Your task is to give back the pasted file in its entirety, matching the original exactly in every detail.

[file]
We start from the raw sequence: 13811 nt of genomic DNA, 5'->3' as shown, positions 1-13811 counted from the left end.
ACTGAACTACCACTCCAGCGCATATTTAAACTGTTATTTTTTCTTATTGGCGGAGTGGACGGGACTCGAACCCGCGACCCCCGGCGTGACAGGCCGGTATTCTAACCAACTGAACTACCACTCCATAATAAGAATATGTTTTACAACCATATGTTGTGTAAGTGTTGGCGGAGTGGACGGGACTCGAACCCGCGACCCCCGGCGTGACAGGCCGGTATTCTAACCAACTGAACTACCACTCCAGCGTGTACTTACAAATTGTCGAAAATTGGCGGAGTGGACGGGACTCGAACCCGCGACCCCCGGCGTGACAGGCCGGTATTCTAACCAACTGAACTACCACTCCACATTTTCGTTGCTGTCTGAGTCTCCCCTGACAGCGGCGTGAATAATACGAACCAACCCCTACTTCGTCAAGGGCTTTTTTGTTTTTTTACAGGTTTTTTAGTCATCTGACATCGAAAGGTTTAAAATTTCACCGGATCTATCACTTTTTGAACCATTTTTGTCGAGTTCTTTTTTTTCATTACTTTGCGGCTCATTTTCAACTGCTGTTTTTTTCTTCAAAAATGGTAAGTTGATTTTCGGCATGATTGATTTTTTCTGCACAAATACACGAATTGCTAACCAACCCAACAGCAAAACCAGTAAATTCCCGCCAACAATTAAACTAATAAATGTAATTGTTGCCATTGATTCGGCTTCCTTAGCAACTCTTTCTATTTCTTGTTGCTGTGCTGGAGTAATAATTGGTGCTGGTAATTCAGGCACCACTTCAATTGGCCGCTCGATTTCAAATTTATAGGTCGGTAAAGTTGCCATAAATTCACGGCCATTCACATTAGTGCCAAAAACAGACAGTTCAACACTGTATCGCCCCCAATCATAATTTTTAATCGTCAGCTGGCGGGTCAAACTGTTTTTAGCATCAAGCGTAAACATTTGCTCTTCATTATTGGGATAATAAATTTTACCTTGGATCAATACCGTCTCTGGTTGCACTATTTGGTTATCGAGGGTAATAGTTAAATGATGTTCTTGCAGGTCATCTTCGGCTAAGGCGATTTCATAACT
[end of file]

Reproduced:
We start from the raw sequence: 13811 nt of genomic DNA, 5'->3' as shown, positions 1-13811 counted from the left end.
ACTGAACTACCACTCCAGCGCATATTTAAACTGTTATTTTTTCTTATTGGCGGAGTGGACGGGACTCGAACCCGCGACCCCCGGCGTGACAGGCCGGTATTCTAACCAACTGAACTACCACTCCATAATAAGAATATGTTTTACAACCATATGTTGTGTAAGTGTTGGCGGAGTGGACGGGACTCGAACCCGCGACCCCCGGCGTGACAGGCCGGTATTCTAACCAACTGAACTACCACTCCAGCGTGTACTTACAAATTGTCGAAAATTGGCGGAGTGGACGGGACTCGAACCCGCGACCCCCGGCGTGACAGGCCGGTATTCTAACCAACTGAACTACCACTCCACATTTTCGTTGCTGTCTGAGTCTCCCCTGACAGCGGCGTGAATAATACGAACCAACCCCTACTTCGTCAAGGGCTTTTTTGTTTTTTTACAGGTTTTTTAGTCATCTGACATCGAAAGGTTTAAAATTTCACCGGATCTATCACTTTTTGAACCATTTTTGTCGAGTTCTTTTTTTTCATTACTTTGCGGCTCATTTTCAACTGCTGTTTTTTTCTTCAAAAATGGTAAGTTGATTTTCGGCATGATTGATTTTTTCTGCACAAATACACGAATTGCTAACCAACCCAACAGCAAAACCAGTAAATTCCCGCCAACAATTAAACTAATAAATGTAATTGTTGCCATTGATTCGGCTTCCTTAGCAACTCTTTCTATTTCTTGTTGCTGTGCTGGAGTAATAATTGGTGCTGGTAATTCAGGCACCACTTCAATTGGCCGCTCGATTTCAAATTTATAGGTCGGTAAAGTTGCCATAAATTCACGGCCATTCACATTAGTGCCAAAAACAGACAGTTCAACACTGTATCGCCCCCAATCATAATTTTTAATCGTCAGCTGGCGGGTCAAACTGTTTTTAGCATCAAGCGTAAACATTTGCTCTTCATTATTGGGATAATAAATTTTACCTTGGATCAATACCGTCTCTGGTTGCACTATTTGGTTATCGAGGGTAATAGTTAAATGATGTTCTTGCAGGTCATCTTCGGCTAAGGCGATTTCATAACT